Imagine two grantmaking organizations, A and B. They each need to buy software to manage their contact relationships, operations, and finances, but they go about it very differently. Grantmaker A buys a technology suite from a single vendor, and uses it for everything. Grantmaker B, on the other hand, buys a specific solution for each function from different vendors, and then integrates them all.
Both approaches can be successfully implemented if done right, but organizations of all sizes are increasingly adopting the “best-of-breed” model in order to maximize their productivity and impact. With best-of-breed, you select the best solutions to solve each of your organization’s functional challenges and integrate them together where needed.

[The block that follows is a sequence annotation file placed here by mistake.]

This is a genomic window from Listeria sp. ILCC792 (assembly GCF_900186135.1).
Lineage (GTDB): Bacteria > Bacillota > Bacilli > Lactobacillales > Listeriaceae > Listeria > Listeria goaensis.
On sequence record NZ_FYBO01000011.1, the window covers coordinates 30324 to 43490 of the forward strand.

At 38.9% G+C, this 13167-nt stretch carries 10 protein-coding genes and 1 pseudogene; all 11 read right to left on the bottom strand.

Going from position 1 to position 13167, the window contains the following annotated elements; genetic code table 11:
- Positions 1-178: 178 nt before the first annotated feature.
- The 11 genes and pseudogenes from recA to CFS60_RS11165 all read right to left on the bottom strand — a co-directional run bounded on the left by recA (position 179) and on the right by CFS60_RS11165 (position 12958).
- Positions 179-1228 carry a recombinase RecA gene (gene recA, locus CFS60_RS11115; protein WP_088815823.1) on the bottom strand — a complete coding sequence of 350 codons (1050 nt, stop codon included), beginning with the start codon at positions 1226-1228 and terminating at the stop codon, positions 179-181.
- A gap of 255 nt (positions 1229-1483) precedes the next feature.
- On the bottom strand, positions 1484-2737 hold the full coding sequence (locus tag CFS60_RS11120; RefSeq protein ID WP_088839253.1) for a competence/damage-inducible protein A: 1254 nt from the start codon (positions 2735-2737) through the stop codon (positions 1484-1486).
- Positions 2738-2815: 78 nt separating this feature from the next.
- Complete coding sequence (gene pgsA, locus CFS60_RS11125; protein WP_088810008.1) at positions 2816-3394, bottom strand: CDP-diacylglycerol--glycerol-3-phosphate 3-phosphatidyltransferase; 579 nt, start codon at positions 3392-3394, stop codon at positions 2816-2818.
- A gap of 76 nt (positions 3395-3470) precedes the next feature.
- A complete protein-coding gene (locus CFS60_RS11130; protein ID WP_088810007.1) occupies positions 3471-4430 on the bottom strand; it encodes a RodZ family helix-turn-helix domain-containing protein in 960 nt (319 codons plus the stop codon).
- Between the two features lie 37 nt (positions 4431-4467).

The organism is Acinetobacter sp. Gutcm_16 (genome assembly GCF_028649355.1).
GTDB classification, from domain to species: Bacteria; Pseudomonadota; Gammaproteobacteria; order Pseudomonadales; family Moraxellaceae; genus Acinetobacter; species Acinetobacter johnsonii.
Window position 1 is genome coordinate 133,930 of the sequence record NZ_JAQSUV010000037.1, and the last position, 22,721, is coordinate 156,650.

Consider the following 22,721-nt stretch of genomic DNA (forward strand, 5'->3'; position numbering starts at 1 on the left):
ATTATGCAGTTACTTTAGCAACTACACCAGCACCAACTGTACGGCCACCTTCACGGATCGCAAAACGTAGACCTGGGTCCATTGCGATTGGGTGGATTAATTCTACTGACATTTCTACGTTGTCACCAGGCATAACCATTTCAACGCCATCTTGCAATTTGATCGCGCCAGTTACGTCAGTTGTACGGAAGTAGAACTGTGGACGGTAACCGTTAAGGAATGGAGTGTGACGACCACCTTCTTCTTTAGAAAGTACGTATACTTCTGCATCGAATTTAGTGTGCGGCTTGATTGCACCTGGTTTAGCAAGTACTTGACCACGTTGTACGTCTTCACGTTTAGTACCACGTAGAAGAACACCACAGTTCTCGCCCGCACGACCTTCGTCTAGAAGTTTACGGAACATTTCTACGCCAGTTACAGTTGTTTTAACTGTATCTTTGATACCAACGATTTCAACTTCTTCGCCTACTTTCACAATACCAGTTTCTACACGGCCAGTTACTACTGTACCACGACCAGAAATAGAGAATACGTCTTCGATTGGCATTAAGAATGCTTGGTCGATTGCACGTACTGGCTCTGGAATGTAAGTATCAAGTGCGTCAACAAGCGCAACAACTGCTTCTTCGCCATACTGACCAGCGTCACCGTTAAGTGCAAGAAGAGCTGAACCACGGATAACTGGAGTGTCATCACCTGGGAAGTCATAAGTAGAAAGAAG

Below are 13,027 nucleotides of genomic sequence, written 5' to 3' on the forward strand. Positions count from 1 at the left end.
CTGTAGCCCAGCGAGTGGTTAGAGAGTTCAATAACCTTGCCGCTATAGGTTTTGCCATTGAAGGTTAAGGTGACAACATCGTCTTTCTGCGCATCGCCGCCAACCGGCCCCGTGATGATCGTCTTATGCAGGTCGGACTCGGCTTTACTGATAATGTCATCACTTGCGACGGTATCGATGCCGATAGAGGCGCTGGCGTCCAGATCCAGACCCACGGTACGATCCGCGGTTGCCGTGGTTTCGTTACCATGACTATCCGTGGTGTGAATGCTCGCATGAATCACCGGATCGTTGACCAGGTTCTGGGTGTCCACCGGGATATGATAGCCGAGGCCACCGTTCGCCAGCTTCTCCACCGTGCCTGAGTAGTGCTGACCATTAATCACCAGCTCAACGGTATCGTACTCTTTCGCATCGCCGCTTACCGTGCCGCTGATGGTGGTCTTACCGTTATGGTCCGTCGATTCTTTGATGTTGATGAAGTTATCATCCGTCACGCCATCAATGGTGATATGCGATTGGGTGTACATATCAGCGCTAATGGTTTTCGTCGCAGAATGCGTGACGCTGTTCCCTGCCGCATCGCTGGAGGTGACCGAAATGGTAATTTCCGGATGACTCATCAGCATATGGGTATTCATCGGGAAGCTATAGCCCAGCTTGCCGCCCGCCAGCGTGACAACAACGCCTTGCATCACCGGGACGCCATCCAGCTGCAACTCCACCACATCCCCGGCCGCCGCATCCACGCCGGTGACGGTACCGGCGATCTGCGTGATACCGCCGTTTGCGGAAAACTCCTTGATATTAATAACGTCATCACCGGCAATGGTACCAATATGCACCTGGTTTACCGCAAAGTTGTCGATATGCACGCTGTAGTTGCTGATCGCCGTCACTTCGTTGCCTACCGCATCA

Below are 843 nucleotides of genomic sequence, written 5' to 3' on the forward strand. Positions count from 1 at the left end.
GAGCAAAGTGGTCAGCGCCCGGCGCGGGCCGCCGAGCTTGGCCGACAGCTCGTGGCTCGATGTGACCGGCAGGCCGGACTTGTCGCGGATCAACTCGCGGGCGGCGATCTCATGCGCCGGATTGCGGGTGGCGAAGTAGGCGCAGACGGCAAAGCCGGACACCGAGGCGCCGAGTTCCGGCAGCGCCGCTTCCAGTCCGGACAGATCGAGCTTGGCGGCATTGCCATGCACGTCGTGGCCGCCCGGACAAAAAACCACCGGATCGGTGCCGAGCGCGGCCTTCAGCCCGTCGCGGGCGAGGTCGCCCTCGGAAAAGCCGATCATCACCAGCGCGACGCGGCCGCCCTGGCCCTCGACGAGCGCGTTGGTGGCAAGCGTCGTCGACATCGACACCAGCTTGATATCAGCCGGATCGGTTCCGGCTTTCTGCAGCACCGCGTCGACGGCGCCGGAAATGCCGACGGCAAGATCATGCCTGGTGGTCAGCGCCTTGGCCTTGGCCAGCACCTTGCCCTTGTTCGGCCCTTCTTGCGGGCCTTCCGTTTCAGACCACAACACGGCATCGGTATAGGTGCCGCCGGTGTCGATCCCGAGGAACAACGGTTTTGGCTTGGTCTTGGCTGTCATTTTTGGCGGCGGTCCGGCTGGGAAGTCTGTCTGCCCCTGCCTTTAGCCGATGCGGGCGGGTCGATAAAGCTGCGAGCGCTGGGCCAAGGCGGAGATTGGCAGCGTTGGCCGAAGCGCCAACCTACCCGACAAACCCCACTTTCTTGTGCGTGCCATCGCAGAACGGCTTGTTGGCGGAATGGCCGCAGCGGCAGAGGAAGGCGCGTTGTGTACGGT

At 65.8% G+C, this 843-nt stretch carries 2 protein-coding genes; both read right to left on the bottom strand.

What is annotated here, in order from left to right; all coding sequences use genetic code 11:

The upside to the best-of-breed approach is clear enough. That is, its intent is to leverage the best technologies to manage each functional need with the idea that if you’re using the best, you get the best results. Of course, in practice that isn’t always the case. There are a million and one cases of organizations that have cobbled together multiple technologies only to end up with a Frankenstein-looking tech stack where technologies can’t fit together well because there’s incongruent flow of data between the various technologies.